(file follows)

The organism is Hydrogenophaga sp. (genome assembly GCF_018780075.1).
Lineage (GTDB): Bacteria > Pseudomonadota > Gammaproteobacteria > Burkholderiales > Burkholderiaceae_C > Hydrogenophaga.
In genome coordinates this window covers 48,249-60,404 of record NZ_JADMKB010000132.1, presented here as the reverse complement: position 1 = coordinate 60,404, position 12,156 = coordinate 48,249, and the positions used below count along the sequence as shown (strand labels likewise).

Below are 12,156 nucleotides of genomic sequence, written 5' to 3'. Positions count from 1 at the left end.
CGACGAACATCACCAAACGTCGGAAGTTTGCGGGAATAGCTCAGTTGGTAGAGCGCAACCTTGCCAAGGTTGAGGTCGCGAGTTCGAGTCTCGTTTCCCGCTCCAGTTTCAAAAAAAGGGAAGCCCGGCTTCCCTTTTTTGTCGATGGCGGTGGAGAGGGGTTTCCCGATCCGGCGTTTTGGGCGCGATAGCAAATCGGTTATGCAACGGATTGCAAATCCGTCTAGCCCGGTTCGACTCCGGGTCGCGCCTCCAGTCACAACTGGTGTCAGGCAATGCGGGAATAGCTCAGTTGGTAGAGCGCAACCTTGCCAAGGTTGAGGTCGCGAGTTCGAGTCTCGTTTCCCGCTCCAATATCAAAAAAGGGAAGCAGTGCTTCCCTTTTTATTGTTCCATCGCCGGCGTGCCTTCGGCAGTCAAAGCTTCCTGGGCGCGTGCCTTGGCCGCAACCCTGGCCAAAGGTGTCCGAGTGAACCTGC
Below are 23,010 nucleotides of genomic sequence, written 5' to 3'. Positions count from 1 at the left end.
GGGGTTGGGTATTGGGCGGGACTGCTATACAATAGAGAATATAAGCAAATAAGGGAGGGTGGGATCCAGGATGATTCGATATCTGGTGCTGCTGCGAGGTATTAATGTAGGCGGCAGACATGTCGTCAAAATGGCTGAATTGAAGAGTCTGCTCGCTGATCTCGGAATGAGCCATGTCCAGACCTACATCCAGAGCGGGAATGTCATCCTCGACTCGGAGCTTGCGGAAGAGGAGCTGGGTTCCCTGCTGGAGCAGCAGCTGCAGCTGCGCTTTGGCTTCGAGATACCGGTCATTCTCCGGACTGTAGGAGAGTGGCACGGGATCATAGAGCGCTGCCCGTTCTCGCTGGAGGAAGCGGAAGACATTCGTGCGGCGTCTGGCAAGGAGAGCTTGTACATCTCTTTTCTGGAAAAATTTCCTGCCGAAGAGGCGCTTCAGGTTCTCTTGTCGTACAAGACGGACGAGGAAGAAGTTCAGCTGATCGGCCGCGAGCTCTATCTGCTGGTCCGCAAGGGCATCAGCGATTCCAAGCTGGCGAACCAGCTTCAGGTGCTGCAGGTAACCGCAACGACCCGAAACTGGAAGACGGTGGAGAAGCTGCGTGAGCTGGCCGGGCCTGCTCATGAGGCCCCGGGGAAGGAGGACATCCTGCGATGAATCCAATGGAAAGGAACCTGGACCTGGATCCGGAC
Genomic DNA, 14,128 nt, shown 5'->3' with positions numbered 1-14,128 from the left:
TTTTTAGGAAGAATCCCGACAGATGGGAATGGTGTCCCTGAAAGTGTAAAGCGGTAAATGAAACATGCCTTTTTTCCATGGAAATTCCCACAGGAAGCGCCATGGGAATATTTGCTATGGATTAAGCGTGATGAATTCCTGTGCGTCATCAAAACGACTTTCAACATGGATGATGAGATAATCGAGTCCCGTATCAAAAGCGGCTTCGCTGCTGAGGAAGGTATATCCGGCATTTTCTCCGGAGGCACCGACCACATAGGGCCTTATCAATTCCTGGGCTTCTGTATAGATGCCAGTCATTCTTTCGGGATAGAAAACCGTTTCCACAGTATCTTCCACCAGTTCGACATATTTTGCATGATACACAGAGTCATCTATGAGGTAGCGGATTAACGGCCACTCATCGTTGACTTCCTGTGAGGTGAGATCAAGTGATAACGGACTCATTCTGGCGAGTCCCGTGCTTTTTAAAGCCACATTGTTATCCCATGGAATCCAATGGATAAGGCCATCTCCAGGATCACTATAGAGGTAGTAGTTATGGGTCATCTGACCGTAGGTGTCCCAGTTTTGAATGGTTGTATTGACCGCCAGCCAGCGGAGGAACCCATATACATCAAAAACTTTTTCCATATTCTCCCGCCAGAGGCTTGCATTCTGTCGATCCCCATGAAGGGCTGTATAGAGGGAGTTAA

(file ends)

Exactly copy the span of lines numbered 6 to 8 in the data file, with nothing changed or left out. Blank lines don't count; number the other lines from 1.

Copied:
Below are 23,010 nucleotides of genomic sequence, written 5' to 3'. Positions count from 1 at the left end.
GGGGTTGGGTATTGGGCGGGACTGCTATACAATAGAGAATATAAGCAAATAAGGGAGGGTGGGATCCAGGATGATTCGATATCTGGTGCTGCTGCGAGGTATTAATGTAGGCGGCAGACATGTCGTCAAAATGGCTGAATTGAAGAGTCTGCTCGCTGATCTCGGAATGAGCCATGTCCAGACCTACATCCAGAGCGGGAATGTCATCCTCGACTCGGAGCTTGCGGAAGAGGAGCTGGGTTCCCTGCTGGAGCAGCAGCTGCAGCTGCGCTTTGGCTTCGAGATACCGGTCATTCTCCGGACTGTAGGAGAGTGGCACGGGATCATAGAGCGCTGCCCGTTCTCGCTGGAGGAAGCGGAAGACATTCGTGCGGCGTCTGGCAAGGAGAGCTTGTACATCTCTTTTCTGGAAAAATTTCCTGCCGAAGAGGCGCTTCAGGTTCTCTTGTCGTACAAGACGGACGAGGAAGAAGTTCAGCTGATCGGCCGCGAGCTCTATCTGCTGGTCCGCAAGGGCATCAGCGATTCCAAGCTGGCGAACCAGCTTCAGGTGCTGCAGGTAACCGCAACGACCCGAAACTGGAAGACGGTGGAGAAGCTGCGTGAGCTGGCCGGGCCTGCTCATGAGGCCCCGGGGAAGGAGGACATCCTGCGATGAATCCAATGGAAAGGAACCTGGACCTGGATCCGGAC
Genomic DNA, 14,128 nt, shown 5'->3' with positions numbered 1-14,128 from the left: